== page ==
Turbine erosion to be tackled with joint project

turbine erosion

DNV GL, the world’s largest independent energy advisory and certification body, has launched a Joint Industry Project with 10 commercial partners to develop a comprehensive methodology for blade rain erosion analysis (COBRA).

The COBRA Joint Industry Project has been set up to investigate the damage caused to leading-edge wind turbine blades from the high-speed impacts of foreign objects, such as raindrops, and identify how best to develop protection systems. Rain erosion damage can be significant on unprotected wind turbine blades.

While the damage caused doesn’t often impact the structural integrity of a blade, it can influence energy generation over the life of a turbine due to degrading the aerodynamic performance of blades.

Therefore, DNV GL has partnered with Vestas, Siemens Gamesa Renewable Energy, LM Wind Power, Ørsted, Mankeweicz, Akzonobel, Aerox-CEU, Polytech, Hempel and PPG, to take up the challenge of analysing the effect that rain erosion damage can have on the blades of operating wind turbines.

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The outcome of the Joint Industry Project will be a recommended practice for designing a protection system against rain erosion, which will be published by July 2020. The cross-industry working group aims to address the following technical topics:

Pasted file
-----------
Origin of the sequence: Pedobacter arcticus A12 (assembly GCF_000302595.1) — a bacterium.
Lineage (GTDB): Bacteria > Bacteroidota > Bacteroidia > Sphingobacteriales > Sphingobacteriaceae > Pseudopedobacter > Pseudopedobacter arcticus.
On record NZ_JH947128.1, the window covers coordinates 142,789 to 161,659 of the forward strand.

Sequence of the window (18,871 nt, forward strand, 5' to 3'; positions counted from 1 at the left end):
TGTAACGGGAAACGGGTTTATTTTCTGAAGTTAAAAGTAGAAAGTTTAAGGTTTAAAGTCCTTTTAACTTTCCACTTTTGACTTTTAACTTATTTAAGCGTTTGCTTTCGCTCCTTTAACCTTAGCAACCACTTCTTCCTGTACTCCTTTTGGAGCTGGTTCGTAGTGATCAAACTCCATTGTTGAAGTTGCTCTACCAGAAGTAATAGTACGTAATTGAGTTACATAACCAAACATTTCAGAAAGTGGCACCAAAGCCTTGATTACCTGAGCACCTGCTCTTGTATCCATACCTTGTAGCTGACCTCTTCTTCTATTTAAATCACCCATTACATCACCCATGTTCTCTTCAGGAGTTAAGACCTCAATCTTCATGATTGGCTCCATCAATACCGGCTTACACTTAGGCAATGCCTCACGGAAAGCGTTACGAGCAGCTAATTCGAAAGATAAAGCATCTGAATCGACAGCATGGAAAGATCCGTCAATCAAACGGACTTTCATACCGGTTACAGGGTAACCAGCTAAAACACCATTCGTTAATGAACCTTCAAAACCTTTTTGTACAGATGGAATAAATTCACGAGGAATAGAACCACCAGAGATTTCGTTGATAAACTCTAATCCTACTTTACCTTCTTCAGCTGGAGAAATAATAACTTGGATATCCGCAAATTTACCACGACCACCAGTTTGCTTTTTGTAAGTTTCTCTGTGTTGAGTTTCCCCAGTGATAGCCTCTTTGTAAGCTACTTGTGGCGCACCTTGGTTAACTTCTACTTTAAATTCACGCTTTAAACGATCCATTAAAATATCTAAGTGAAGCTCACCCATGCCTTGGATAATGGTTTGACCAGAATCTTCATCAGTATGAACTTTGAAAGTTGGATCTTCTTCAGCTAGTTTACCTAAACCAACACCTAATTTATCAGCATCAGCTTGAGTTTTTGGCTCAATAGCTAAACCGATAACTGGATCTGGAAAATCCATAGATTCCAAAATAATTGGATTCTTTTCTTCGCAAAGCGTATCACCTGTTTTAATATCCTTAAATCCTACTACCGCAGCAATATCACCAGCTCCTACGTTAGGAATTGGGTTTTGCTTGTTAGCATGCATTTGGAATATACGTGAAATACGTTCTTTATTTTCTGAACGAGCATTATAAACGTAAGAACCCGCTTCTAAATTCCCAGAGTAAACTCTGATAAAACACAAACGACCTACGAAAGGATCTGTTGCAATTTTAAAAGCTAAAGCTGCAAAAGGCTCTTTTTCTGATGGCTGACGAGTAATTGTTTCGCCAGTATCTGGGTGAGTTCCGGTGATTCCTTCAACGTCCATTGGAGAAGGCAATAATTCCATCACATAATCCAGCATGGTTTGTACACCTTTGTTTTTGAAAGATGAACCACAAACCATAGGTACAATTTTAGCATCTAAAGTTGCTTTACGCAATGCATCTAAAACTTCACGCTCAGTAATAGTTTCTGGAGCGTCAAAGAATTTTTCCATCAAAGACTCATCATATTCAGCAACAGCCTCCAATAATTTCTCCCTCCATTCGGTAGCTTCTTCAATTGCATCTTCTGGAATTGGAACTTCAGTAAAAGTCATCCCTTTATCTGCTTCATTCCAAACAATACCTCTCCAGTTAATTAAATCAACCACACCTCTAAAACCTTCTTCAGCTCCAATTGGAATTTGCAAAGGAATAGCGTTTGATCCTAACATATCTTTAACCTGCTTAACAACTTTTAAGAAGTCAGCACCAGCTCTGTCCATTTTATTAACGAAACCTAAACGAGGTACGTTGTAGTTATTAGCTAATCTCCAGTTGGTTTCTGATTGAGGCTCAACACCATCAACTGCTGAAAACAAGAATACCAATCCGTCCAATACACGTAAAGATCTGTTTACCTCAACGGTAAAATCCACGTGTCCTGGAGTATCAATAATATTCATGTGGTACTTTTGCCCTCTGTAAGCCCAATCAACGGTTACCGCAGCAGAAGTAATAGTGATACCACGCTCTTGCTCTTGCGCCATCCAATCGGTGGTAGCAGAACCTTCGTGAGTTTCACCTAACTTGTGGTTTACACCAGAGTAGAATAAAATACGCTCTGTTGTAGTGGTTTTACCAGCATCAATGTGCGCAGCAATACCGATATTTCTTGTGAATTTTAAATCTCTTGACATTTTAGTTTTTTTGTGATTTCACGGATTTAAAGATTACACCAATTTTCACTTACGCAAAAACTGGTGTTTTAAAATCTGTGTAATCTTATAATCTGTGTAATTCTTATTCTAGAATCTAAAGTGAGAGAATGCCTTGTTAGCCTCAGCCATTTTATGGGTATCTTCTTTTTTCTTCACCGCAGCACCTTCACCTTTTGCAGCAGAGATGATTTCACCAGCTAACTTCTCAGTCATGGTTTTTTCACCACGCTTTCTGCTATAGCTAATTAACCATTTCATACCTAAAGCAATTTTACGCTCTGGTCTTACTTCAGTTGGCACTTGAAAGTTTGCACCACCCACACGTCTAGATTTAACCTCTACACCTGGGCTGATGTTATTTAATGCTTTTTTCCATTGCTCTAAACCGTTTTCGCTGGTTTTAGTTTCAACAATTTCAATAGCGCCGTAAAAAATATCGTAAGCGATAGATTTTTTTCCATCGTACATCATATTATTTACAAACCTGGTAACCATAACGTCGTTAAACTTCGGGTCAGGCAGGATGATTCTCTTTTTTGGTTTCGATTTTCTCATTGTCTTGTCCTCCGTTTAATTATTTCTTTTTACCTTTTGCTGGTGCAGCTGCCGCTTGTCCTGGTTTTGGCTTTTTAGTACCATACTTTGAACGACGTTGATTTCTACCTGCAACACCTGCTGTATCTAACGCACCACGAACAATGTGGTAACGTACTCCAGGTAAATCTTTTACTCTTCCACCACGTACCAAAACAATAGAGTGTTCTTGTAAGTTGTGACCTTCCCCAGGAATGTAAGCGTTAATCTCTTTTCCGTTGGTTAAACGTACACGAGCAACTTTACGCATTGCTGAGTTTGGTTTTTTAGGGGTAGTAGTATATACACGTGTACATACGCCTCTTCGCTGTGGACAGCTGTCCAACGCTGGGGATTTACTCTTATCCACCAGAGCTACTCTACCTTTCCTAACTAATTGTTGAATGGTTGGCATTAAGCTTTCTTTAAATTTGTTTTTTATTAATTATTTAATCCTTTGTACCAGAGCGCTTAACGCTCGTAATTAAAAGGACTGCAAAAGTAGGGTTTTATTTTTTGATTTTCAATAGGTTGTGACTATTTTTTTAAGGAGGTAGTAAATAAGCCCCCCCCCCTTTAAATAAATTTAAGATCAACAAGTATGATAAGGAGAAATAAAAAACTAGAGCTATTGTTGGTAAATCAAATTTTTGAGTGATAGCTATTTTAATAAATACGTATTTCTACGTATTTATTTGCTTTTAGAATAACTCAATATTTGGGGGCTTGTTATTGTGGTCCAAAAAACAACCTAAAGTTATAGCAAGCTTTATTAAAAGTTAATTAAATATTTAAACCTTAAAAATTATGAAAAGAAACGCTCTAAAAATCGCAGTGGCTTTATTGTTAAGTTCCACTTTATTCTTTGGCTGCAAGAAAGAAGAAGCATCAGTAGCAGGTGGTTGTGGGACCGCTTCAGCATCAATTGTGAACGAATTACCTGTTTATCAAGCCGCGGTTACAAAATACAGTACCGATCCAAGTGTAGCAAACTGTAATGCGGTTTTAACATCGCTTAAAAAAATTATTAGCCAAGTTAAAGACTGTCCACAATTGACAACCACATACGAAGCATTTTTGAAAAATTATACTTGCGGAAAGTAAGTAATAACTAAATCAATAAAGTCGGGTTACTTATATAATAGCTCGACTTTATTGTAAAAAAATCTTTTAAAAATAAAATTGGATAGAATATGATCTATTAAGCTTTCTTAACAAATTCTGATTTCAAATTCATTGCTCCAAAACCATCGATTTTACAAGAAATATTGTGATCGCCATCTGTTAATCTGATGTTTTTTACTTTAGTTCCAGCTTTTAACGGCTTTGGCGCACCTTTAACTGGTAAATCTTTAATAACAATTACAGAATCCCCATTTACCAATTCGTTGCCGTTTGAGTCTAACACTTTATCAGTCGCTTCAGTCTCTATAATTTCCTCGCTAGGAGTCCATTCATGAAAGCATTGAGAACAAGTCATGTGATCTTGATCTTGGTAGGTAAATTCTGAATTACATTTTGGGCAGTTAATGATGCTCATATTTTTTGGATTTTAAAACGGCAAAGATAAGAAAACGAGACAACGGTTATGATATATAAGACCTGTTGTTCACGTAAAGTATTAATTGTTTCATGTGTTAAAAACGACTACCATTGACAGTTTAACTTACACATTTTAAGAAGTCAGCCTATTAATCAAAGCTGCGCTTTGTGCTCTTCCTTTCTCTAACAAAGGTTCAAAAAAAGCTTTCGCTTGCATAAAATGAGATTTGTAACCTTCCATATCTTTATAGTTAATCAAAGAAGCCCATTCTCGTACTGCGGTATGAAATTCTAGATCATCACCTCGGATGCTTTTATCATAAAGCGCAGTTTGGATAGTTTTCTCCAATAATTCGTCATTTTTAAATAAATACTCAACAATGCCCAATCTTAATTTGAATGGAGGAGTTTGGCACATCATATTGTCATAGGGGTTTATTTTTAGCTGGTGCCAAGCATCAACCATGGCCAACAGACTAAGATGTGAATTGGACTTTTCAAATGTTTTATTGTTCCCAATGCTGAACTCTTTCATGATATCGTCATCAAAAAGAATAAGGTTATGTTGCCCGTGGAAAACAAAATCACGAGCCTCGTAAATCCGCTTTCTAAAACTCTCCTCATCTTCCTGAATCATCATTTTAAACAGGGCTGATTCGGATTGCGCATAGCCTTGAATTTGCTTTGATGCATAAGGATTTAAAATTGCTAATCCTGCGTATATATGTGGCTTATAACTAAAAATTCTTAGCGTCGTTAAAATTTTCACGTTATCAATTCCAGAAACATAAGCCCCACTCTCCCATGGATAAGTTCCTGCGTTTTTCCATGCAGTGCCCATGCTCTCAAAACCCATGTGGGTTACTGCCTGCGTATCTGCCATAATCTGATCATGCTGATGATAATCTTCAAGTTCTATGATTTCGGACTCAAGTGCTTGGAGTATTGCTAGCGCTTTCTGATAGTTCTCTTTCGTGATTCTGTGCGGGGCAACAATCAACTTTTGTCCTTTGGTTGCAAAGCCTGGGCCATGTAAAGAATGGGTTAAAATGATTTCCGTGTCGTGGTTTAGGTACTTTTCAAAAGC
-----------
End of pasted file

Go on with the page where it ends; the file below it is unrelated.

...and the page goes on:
• Identify and define relevant material properties for a protection system
  • Develop and methodology to handle and derive design loads from rain data
  • Develop a model to conduct raindrop impact analysis
  • Develop a design methodology for leading edge protection systems.

Head of Blade Materials, Offshore Technology at Siemens Gamesa Renewable Energy Steffen Laustsen said with the trend of building larger machines continuing, greater research is required to provide more protection for wind turbine blades against rain erosion.

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“The high blade tip velocities associated with large blades makes the impact of rain especially demanding,” Mr Laustsen said.

“We look forward to collaborating with the Joint Industry Project partners across all industries to improve the quality and durability of future blade designs.”

DNV GL executive vice president, Americas Rich Barnes said increasing the performance of wind turbines and blades is crucial for the transition to a cleaner energy system.

“Erosion of blades is affecting the global wind industry,” Mr Barnes said.

“There is currently a lack of methods and design protection systems to prevent blade erosion, so it is vital to identify solutions and develop tools to tackle erosion problems.

“The COBRA Joint Industry Project will address these challenges and share knowledge to advance the understanding within the wind energy industry.”